“Placing your products into Intercept is like placing a human skin around them.” - Joe Spitz, numerous sales calls.
As I sit with a bad head cold for far too many days, I couldn’t help but ponder the differences and similarities between human skin and Intercept plastic packaging. One big difference ascertained in my current sniffly condition is that I can contaminate whatever I touch and Intercept does not. I am very conscious that my hands and body can spread this virus to others around me, so am aware of all touch surfaces and do try my best to cover completely when I sneeze and cough. On the other hand, Intercept has been tested by many aerospace companies and other manufacturers of products in fields where there can be NO form of contamination (non-volatile and non-particle shedding; organic and inorganic) and it passes the test every time. In fact, Static Intercept passes the stringent NASA on-board testing for contaminates, and Intercept plastics can even be clean room processed if desired. The Intercept Technology can passively kill virus microbes. Maybe I should consider body armor made of Intercept.
Surely the human skin is amazing in that it is self-healing, has a measure of chemical resistance, will absorb nutrients, has UV protection, has a long shelf life, can reproduce and grow, is flexible, but it is temperature and humidity sensitive so it does need clothing. Intercept cannot self-heal and grow, but it does react and neutralize harmful atmospheric gases, Intercept Shrink Film has UV blocks, all are moisture barriers, all Intercept packaging materials have a long shelf life, are temperature and humidity independent, and all are flexible and can be formed around a product to protect it. Both human skin and Intercept are electrical except that skin will cause electrostatic events (shock) whereas Intercept will dissipate static fields.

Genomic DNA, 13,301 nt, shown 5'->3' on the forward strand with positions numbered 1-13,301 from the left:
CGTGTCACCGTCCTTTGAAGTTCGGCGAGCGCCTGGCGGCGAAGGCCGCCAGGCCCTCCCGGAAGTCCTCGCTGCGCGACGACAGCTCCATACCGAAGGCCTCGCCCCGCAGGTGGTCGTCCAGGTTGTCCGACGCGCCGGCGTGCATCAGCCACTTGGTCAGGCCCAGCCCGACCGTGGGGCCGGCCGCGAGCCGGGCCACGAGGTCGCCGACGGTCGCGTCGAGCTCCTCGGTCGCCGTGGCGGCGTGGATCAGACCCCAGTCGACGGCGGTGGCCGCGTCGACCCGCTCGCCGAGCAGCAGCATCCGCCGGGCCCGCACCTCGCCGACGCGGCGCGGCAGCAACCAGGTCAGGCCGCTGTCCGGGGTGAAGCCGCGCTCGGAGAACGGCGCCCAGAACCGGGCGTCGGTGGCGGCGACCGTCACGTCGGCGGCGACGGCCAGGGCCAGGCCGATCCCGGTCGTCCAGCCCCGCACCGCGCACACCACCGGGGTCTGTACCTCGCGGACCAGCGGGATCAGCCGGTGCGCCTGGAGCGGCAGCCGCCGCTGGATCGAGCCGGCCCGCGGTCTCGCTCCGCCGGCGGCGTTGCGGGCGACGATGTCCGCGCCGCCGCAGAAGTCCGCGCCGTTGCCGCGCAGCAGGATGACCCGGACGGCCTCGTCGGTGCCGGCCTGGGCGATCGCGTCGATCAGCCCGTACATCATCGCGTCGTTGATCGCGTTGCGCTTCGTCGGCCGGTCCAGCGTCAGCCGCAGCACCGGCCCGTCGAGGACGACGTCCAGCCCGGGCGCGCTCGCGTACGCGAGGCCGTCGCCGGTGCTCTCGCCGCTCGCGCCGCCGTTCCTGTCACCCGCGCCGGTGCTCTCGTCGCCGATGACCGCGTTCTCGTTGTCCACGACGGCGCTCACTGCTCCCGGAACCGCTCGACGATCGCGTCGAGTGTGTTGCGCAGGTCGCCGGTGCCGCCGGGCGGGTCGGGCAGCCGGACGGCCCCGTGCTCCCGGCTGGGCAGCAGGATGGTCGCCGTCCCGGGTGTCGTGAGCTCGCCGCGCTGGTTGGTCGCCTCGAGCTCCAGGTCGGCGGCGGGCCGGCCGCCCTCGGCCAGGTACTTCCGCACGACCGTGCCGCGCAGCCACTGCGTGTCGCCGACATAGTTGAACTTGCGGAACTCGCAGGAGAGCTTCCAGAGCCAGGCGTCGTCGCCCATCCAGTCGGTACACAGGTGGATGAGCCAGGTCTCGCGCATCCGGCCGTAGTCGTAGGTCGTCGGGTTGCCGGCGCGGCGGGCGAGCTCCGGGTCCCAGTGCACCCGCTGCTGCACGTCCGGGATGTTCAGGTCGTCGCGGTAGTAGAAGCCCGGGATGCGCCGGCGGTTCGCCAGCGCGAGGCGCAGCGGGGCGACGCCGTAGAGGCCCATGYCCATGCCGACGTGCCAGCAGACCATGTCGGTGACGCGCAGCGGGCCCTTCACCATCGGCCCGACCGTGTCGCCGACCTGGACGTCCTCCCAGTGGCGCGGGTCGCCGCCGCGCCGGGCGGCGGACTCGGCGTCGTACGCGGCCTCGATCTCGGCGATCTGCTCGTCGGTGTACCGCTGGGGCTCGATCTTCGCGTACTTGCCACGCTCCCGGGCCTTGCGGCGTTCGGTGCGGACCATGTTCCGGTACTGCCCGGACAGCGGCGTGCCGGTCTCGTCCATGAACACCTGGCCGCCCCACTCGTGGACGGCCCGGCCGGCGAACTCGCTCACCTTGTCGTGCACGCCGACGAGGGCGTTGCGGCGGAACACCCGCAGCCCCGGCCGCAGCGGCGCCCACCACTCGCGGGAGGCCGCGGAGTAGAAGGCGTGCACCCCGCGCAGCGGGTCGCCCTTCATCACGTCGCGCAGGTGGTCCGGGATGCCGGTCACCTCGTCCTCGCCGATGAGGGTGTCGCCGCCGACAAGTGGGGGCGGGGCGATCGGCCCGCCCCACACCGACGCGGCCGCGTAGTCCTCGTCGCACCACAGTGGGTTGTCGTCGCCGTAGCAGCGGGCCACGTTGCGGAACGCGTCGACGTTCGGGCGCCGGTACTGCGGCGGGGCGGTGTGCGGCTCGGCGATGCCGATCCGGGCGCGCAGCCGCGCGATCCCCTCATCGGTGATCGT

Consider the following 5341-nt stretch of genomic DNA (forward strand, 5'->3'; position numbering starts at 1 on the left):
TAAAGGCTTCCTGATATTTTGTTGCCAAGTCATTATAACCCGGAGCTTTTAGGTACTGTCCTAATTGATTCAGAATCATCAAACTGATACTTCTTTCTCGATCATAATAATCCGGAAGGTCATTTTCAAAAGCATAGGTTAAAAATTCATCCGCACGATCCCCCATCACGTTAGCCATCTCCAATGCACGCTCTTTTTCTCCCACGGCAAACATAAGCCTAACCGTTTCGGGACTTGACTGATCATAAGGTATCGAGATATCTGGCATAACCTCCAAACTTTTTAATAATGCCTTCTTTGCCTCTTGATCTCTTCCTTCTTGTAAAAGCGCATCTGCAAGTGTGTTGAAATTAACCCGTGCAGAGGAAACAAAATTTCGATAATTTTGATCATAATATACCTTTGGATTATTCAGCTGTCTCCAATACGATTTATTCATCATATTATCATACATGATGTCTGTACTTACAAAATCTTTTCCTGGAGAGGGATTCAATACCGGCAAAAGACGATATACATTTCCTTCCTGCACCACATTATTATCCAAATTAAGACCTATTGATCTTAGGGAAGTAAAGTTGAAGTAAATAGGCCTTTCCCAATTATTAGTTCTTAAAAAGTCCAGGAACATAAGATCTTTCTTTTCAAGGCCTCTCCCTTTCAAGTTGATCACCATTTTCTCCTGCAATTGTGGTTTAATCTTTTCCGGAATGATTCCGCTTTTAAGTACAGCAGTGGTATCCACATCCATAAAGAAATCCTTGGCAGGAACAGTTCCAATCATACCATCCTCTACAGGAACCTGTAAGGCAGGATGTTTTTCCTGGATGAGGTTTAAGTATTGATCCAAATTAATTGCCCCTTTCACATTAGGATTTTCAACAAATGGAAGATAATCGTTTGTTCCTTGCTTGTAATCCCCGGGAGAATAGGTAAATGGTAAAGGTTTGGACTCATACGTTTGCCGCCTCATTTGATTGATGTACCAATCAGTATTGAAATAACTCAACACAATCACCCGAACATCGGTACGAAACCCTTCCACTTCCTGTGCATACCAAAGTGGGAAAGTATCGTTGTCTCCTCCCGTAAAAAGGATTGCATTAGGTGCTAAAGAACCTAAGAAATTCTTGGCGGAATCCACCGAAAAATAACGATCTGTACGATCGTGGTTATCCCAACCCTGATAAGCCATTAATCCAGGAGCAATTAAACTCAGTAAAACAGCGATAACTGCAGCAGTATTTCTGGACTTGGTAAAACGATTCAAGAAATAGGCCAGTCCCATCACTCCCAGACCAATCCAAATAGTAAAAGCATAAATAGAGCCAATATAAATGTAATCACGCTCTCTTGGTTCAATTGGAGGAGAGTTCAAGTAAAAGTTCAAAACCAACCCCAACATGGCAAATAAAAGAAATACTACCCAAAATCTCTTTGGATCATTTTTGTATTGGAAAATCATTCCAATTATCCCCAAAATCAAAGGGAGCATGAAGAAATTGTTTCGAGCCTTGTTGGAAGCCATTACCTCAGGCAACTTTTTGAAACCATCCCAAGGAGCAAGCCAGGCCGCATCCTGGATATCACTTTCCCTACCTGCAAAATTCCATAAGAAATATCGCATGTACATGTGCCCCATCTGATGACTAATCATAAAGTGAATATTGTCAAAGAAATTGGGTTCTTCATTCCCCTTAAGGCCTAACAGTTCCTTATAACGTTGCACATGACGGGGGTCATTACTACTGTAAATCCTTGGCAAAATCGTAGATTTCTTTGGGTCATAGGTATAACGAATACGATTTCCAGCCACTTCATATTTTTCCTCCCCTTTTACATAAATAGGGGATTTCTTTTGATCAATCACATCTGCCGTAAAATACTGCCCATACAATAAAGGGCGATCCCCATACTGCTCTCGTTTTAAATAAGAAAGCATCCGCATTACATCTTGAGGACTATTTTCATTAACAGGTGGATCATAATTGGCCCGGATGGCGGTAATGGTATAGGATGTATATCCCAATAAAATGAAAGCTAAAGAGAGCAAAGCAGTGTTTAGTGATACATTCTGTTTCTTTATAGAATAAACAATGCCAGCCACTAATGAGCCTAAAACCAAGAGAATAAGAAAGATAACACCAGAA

One area where Intercept has a huge advantage when compared to human skin is its cut, tear, and puncture resistance. As we have all experienced, human skin is easily punctured, whereas Intercept polyethylene has a highly durable surface. The Intercept polyethylene can be produced up to 8 mils thick, or with scrim netting reinforcement, or laminated to outdoor fabrics, and all those films are very rugged. Puncture or cut repair can be easy or very complicated with the human skin, whereas a patch of waterproof tape can suffice for Intercept.
Of course, this is just a fun way to look at Intercept Technology packaging’s many advantageous properties. As versatile as it is, even Intercept Technology packaging can’t match up to the human epidermis.